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Flash Movie Review: Tolkien

AS THE TWO OF US WERE WALKING through the forest we came upon a group of trees. They appeared to be dancing a can-can with their wide trunks hovering above their long-exposed roots. The way the trees’ leaves flickered from the wind made me think they could be feathers attached to wide-brimmed cloth hats. I let the image stay with me as we continued on the trail, towards the sound of water gurgling ahead of us. The ground was firm at our feet, barely allowing the tread of our shoes to remain behind. I was not sure if we would be returning on the same path. It was mid-morning and the vibrant sun had a difficult time piercing through all the foliage around us, as if trying to seek us out. At one point there were slender rays of sunlight crisscrossing around us; all I could think of was one of those magician boxes where the assistant was placed inside before the magician thrusted glimmering swords through it. Up ahead there was an opening where the trees had parted, allowing more light to filter down into an area. We made our way to it and upon arriving discovered a squirming brook. With flat rocks barely breaking the surface of the water, the brook looked like an albino snake in movement. All these things went unnoticed by my companion.      EACH OF US HAS THE ABILITY TO see things in our own unique way. Where I can look across a canyon and see the outline of an ancient castle, the person next to me may look and see a single flower jutting out from a crack in the granite wall. Because of this variance, I am always curious to hear what other people think about places that I have visited. So much can be learned by seeing things through another person’s eyes, I believe. For me, this ability is essential for building solid relationships. When two people are in a relationship it is important to understand how your significant other will respond in situations. I was in a relationship where we had conflict between us because I would react to a situation opposite of them, then not understand why they were not being more supportive. After a year we parted ways because neither of us knew at the time how to look at something from a different perspective. I can now say that relationship had a profound affect on me, allowing me to experience healthier relationships. Speaking of profound experiences, this was my first contact with the author of The Hobbit and I had no idea the world around him had such a major effect on him creating the fantasy world in his books.      ORPHANED AND POOR LEFT JOHN RONALD Reuel Tolkien, played by Nicholas Hoult (Warm Bodies, Mad Max: Fury Road) with nothing of tangible worth except for his words. His words would travel around the world one day. This biographical drama also starred Lily Collins (Mirror Mirror, The Mortal Instruments: City of Bones) as Edith Bratt, Colm Meaney (Alan Partridge, Layer Cake) as Father Francis, Craig Roberts (Just Jim, Submarine) as Private Sam Hodges and Laura Donnelly (Right Hand Drive, Outlander-TV) as Mabel Tolkien. Having no knowledge of J.R.R Tolkien’s personal life, I was stunned watching this beautifully filmed war drama. The story covered three distinct time periods. If broken apart, each segment was compelling; however, in visual form I was distracted with the jumping back and forth in time. I never felt a deep connection to the characters. With such monumental events taking place in the author’s young life, I wanted to know more about Tolkien. Now I am embarrassed to say this, but I have not read The Hobbit; however, after seeing this film and learning a little about his history I want to read the book.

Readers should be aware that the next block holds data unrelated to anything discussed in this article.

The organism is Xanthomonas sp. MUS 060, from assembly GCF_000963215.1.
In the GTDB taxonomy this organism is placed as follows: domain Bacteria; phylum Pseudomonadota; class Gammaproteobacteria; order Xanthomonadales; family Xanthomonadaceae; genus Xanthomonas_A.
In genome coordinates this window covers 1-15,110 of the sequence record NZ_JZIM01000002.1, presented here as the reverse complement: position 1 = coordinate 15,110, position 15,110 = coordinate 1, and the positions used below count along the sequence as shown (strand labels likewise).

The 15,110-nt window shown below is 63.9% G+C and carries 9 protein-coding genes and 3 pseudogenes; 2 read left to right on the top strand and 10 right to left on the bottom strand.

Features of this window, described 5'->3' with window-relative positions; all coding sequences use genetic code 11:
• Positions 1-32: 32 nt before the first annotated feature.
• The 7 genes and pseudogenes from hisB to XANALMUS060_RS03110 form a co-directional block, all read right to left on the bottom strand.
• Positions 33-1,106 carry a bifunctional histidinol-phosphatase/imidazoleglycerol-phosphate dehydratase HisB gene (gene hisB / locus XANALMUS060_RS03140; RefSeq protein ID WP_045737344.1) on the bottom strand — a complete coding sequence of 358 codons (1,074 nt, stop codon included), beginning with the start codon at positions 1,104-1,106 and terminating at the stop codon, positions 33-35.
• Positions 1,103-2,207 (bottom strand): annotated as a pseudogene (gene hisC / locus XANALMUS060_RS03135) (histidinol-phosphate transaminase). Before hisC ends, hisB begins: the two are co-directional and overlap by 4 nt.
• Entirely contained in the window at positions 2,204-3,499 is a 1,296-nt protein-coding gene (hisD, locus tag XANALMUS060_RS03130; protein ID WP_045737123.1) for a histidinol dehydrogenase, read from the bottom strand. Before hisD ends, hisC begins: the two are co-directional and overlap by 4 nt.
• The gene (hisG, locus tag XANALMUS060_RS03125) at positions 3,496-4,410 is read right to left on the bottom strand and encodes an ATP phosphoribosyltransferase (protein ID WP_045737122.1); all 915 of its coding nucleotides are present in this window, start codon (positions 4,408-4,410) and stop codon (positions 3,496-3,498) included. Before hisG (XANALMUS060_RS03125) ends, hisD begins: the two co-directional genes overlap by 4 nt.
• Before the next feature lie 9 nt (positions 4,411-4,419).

2 ½ stars  

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Flash Movie Review: Rules Don’t Apply

MY enjoyment in learning something about a celebrity’s life predominantly comes from only one source. Actually hearing about an individual’s personal experience or shall we say exposure to a celebrity piques my interest. Sure there maybe something reported in the news or entertainment shows; however, I never pay attention to the gossip magazines. Let me show you what I mean without sharing the celebrity’s name just so I do not get sued or something.   THERE is a friend of mine who was an extra on a popular television show. He had direct contact with one actor in a scene that had a few extra tapings with different camera angles, over a couple of days. It took place mid morning and my friend told me the actor smelled of alcohol each day before they even started to film. In fact, when my friend was pouring fake drinks for the scene, this actor insisted his drink has real liquor. Now gaining this little insight doesn’t change my opinion of the person unless he does something stupid, like driving, while under the influence. However, if I discover a celebrity is prejudiced against any type of minority I discard them totally. Some of you may already know there are a couple of actors whose films never get reviewed by me because I will not support them in any way, especially by giving them money to see their pictures. Putting that aside, one other thing I get a kick out of are the movies that have for at least part of their story a portrayal of an actual famous person. The fun factor in this comedic drama for me was seeing the “life” of Howard Hughes.   RECENTLY transplanted to Hollywood, California Marla Mabrey and Frank Forbes, played by Lily Collins (The Blind Side, Mirror Mirror) and Alden Ehrenreich (Blue Jasmine, Beautiful Creatures), wound up working for the same employer; the famous Howard Hughes, played by Warren Beatty (Bonnie and Clyde, Dick Tracy). Working for the billionaire meant they would have to follow certain rules. This film festival winning romance written and directed by Warren had a great cast of actors such as Matthew Broderick (Glory, Ferris Bueller’s Day Off) as Levar Mathis and Candice Bergen (Miss Congeniality, Murphy Brown-TV) as Nadine Henly. I thought the sets and costumes were accurate and visually pleasing. As for the story there were parts of it that captured the essence of those madcap comedy films from the 1940s; however, there were times where the script got bogged down. It felt like there was so much going on that the viewer was only getting the highlights of the characters’ lives. I found the story line involving Howard to be more entertaining; in turn, a stronger presence on screen in my opinion. Maybe because of my interest in real life individuals I was more interested in Warren’s scenes, though I thought he did a good job of acting. Just now it occurred to me that Warren’s kinetic performance partially mirrored the pacing at times during this film. Overall I enjoyed watching this movie, wondering if any of the scenes involving Howard Hughes were based on any real life events besides the obvious ones shown.